Future depends on sustainable buildings now

'The technological challenges are no longer an obstacle'

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How do we heat our buildings affordably without fossil fuels?

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Hey there, time traveller!
This article was published 07/12/2020 (723 days ago), so information in it may no longer be current.

How do we heat our buildings affordably without fossil fuels?

That was the question at a Sustainable Building Manitoba lunch and learn last week, and it’s an urgent one, experts said. Despite evidence of its detrimental environmental impact, reliance on natural gas is growing in Manitoba, a recipe for climate calamity and economic instability, they said.

While the world is focused on flattening the COVID-19 curve, it’s also imperative for the building industry to decrease its reliance on natural gas, replacing it with cleaner methods, including geothermal heating and passive home design, which reduces energy requirements to keep houses and buildings warm.

MIKAELA MACKENZIE / WINNIPEG FREE PRESS Geothermal expert Ed Lohrenz, of GEOptimize, shows the geothermal system that heats and cools his Winnipeg home.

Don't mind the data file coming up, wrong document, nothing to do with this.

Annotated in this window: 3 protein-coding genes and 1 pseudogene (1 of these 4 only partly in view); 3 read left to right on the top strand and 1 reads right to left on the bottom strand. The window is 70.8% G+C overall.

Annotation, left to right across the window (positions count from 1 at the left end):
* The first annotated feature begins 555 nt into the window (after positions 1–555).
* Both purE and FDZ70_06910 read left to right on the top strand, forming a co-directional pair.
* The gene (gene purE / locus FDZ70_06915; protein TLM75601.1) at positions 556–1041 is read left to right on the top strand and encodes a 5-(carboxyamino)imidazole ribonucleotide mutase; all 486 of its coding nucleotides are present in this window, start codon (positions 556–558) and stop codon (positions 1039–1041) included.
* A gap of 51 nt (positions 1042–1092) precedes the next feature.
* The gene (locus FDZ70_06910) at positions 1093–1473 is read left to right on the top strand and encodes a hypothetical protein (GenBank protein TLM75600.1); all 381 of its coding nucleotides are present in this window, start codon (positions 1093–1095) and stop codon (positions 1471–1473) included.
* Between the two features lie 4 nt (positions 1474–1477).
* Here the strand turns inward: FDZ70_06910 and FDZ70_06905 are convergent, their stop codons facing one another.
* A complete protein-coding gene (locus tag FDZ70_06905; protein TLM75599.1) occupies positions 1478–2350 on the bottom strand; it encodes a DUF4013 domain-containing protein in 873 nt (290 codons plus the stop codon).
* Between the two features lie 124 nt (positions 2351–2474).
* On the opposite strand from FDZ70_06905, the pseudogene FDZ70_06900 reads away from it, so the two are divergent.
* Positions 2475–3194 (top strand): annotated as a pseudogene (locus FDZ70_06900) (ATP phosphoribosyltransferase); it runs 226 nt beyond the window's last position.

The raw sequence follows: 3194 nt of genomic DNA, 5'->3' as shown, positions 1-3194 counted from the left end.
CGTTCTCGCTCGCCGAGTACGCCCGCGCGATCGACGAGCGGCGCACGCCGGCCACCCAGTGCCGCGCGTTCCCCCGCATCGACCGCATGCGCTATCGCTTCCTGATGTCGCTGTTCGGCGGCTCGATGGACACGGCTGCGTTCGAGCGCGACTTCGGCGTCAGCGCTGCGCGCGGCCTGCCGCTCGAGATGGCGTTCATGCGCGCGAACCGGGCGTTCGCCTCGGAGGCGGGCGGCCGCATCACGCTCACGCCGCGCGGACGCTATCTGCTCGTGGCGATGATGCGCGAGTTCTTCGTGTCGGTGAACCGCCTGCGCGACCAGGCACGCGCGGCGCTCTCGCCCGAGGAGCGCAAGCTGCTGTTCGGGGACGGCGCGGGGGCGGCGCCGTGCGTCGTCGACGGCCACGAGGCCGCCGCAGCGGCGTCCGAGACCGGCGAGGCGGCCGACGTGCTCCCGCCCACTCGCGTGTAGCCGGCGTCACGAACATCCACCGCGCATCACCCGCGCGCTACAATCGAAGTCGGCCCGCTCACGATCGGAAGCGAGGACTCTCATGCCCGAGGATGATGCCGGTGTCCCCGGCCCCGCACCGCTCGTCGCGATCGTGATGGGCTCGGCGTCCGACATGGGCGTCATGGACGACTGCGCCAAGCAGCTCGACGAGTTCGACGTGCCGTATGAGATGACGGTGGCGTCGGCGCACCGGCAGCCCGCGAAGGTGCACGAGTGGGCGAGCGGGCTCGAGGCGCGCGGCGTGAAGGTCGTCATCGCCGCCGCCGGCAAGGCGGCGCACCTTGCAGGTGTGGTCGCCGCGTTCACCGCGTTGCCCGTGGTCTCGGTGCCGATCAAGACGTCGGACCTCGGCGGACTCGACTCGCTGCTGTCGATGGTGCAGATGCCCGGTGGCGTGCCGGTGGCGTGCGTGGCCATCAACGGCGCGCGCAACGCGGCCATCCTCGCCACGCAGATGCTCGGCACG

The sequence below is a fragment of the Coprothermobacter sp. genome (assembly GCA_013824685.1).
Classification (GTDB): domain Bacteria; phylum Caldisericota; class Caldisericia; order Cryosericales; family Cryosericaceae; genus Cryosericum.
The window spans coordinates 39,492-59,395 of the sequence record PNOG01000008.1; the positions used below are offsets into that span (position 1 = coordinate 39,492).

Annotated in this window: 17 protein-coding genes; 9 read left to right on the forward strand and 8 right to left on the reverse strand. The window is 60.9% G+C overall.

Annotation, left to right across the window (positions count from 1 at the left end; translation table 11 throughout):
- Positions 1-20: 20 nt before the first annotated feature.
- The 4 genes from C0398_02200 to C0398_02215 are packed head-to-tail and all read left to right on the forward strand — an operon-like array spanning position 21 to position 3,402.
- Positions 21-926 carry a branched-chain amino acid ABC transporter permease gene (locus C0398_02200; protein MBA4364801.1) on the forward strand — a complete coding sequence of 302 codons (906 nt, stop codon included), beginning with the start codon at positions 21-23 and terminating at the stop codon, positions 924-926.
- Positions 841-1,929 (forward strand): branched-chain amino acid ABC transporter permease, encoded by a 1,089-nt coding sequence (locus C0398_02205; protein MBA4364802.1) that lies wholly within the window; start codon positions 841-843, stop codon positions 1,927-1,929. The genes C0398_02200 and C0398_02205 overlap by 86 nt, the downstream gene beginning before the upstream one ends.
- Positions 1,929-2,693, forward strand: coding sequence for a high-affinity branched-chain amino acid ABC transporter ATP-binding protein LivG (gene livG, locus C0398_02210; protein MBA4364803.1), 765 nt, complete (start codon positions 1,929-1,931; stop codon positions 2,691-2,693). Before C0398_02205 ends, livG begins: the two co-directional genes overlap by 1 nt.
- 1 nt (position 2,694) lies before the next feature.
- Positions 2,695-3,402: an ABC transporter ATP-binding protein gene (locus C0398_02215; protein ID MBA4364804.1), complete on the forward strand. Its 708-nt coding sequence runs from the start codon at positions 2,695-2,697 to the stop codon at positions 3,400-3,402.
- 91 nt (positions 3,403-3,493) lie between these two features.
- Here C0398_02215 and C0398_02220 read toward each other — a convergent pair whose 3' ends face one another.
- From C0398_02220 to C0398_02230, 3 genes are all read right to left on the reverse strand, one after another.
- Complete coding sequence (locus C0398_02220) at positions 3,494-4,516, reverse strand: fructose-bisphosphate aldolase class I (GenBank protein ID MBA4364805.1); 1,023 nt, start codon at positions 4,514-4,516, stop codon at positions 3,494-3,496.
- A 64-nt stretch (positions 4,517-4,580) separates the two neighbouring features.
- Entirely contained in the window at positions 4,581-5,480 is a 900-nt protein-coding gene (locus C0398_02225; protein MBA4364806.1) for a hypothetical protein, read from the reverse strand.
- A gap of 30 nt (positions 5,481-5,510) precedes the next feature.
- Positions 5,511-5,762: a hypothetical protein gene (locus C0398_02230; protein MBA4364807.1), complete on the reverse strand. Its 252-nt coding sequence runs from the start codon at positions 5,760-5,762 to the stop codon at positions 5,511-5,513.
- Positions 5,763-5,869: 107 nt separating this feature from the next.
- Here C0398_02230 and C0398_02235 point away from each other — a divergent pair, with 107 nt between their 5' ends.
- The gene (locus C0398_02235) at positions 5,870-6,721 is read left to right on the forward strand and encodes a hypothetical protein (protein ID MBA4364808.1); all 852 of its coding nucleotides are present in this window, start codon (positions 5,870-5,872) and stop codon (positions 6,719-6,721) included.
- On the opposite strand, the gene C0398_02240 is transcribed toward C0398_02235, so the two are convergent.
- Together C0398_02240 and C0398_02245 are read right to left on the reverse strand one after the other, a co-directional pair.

“If we continue to do what we’re doing (with regard to heating),” said moderator Curt Hull, the project director of Climate Change Connection, the emissions consequences will lead to “a climate that won’t be able to sustain civilization.”

The good news is, there are options to make energy-efficient buildings with a net-positive impact on the global carbon balance, which scientists warn must decrease substantially — and fast — in order to reach global climate control targets.

Local expert Donald Proven of Sun Certified Co-op says a good way to start is through the construction of high-performance buildings and the retrofitting of existing ones to reduce energy demand and create potential for energy renewal and heat recovery. Through plant-based materials, high-quality cellulose insulation, and a decreased dependence on natural gas, Proven said it’s clear there’s a pathway to a reduction of energy consumption and natural gas dependency.

Ed Lohrenz of local firm GEOptimize said geothermal energy sources like ground-source, air-source, and lake-source heat pump technology are available, and reduce peak electrical demand by about 40 per cent over dams.

“In our view, the technological challenges are no longer an obstacle,” Proven said.

So what are the obstacles? There’s still a lack of education and awareness of those technological solutions, for one, but mostly, people see the initial price tag and balk, said Proven. But a closer look reveals savings down the road, Hull and Proven both said: savings for both the consumer and the carbon balance.

“When you decide to go down the high performance path, you end up with an economic return almost immediately,” Proven said.